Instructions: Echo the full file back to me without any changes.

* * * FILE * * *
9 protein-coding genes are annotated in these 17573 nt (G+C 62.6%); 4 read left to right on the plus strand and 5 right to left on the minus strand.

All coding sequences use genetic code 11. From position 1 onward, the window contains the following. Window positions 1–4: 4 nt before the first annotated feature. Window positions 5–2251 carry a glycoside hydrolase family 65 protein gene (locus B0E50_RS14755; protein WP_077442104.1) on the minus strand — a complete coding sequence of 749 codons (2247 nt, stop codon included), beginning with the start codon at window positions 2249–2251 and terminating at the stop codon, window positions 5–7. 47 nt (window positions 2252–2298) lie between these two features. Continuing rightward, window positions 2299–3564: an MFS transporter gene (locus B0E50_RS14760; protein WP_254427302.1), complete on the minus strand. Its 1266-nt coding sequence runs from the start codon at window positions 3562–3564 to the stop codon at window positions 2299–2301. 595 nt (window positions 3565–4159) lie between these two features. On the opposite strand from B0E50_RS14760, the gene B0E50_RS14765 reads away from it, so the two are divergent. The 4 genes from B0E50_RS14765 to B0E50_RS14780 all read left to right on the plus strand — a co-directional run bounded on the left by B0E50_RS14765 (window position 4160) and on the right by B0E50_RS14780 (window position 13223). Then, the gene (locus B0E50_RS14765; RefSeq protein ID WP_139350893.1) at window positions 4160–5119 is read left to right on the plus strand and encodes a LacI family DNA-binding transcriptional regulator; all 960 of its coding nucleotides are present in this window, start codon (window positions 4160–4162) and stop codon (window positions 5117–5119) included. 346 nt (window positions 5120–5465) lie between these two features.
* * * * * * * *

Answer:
9 protein-coding genes are annotated in these 17573 nt (G+C 62.6%); 4 read left to right on the plus strand and 5 right to left on the minus strand.

All coding sequences use genetic code 11. From position 1 onward, the window contains the following. Window positions 1–4: 4 nt before the first annotated feature. Window positions 5–2251 carry a glycoside hydrolase family 65 protein gene (locus B0E50_RS14755; protein WP_077442104.1) on the minus strand — a complete coding sequence of 749 codons (2247 nt, stop codon included), beginning with the start codon at window positions 2249–2251 and terminating at the stop codon, window positions 5–7. 47 nt (window positions 2252–2298) lie between these two features. Continuing rightward, window positions 2299–3564: an MFS transporter gene (locus B0E50_RS14760; protein WP_254427302.1), complete on the minus strand. Its 1266-nt coding sequence runs from the start codon at window positions 3562–3564 to the stop codon at window positions 2299–2301. 595 nt (window positions 3565–4159) lie between these two features. On the opposite strand from B0E50_RS14760, the gene B0E50_RS14765 reads away from it, so the two are divergent. The 4 genes from B0E50_RS14765 to B0E50_RS14780 all read left to right on the plus strand — a co-directional run bounded on the left by B0E50_RS14765 (window position 4160) and on the right by B0E50_RS14780 (window position 13223). Then, the gene (locus B0E50_RS14765; RefSeq protein ID WP_139350893.1) at window positions 4160–5119 is read left to right on the plus strand and encodes a LacI family DNA-binding transcriptional regulator; all 960 of its coding nucleotides are present in this window, start codon (window positions 4160–4162) and stop codon (window positions 5117–5119) included. 346 nt (window positions 5120–5465) lie between these two features.